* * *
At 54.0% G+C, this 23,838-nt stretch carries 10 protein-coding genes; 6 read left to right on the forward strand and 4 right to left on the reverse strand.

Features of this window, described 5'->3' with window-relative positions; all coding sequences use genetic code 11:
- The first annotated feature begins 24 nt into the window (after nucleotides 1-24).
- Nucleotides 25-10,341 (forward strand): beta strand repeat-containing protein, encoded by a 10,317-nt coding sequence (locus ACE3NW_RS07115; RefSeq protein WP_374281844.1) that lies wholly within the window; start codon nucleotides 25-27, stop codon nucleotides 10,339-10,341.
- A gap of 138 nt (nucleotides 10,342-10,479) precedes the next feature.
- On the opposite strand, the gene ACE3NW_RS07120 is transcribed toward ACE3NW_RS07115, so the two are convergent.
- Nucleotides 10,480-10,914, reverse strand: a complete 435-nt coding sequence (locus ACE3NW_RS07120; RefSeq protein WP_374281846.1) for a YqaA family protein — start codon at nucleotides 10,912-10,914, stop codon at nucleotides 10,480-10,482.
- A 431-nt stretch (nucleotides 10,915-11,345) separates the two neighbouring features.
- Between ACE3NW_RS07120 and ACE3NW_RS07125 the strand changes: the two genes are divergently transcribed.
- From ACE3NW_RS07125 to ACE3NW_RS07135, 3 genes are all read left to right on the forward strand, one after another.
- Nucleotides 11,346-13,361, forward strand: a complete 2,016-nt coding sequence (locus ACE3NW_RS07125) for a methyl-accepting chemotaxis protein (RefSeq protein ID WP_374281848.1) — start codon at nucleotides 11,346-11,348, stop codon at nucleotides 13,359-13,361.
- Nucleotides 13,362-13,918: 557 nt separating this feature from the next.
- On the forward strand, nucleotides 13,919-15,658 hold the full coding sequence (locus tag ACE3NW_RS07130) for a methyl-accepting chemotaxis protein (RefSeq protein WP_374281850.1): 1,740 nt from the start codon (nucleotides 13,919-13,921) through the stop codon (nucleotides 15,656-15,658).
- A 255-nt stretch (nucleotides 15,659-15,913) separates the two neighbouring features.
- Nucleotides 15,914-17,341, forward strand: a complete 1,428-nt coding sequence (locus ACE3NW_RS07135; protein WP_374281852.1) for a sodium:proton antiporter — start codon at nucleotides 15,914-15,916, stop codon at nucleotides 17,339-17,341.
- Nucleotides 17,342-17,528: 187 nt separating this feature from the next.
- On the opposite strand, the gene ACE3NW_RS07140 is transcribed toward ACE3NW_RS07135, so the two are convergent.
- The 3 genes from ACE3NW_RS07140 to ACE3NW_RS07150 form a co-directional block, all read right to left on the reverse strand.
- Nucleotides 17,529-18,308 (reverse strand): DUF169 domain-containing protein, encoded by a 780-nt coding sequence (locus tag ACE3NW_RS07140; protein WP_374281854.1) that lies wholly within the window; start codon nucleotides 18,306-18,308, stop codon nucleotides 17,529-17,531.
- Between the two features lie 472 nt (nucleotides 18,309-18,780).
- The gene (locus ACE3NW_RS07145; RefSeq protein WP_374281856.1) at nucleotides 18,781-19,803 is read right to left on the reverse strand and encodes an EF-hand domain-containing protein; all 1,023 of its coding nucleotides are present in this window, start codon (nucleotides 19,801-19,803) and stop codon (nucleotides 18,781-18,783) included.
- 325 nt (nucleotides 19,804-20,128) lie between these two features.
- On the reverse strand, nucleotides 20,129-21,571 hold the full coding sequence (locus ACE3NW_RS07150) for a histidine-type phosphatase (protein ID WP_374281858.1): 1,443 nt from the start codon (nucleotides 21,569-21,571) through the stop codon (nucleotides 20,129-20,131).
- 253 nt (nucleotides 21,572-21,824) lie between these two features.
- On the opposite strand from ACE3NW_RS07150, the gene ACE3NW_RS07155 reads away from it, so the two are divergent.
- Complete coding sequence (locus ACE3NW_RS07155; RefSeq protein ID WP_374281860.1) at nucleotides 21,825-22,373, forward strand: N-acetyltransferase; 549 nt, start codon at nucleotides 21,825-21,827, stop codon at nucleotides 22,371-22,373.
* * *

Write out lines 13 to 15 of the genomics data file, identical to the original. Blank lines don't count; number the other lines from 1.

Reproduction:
- On the forward strand, nucleotides 13,919-15,658 hold the full coding sequence (locus tag ACE3NW_RS07130) for a methyl-accepting chemotaxis protein (RefSeq protein WP_374281850.1): 1,740 nt from the start codon (nucleotides 13,919-13,921) through the stop codon (nucleotides 15,656-15,658).
- A 255-nt stretch (nucleotides 15,659-15,913) separates the two neighbouring features.
- Nucleotides 15,914-17,341, forward strand: a complete 1,428-nt coding sequence (locus ACE3NW_RS07135; protein WP_374281852.1) for a sodium:proton antiporter — start codon at nucleotides 15,914-15,916, stop codon at nucleotides 17,339-17,341.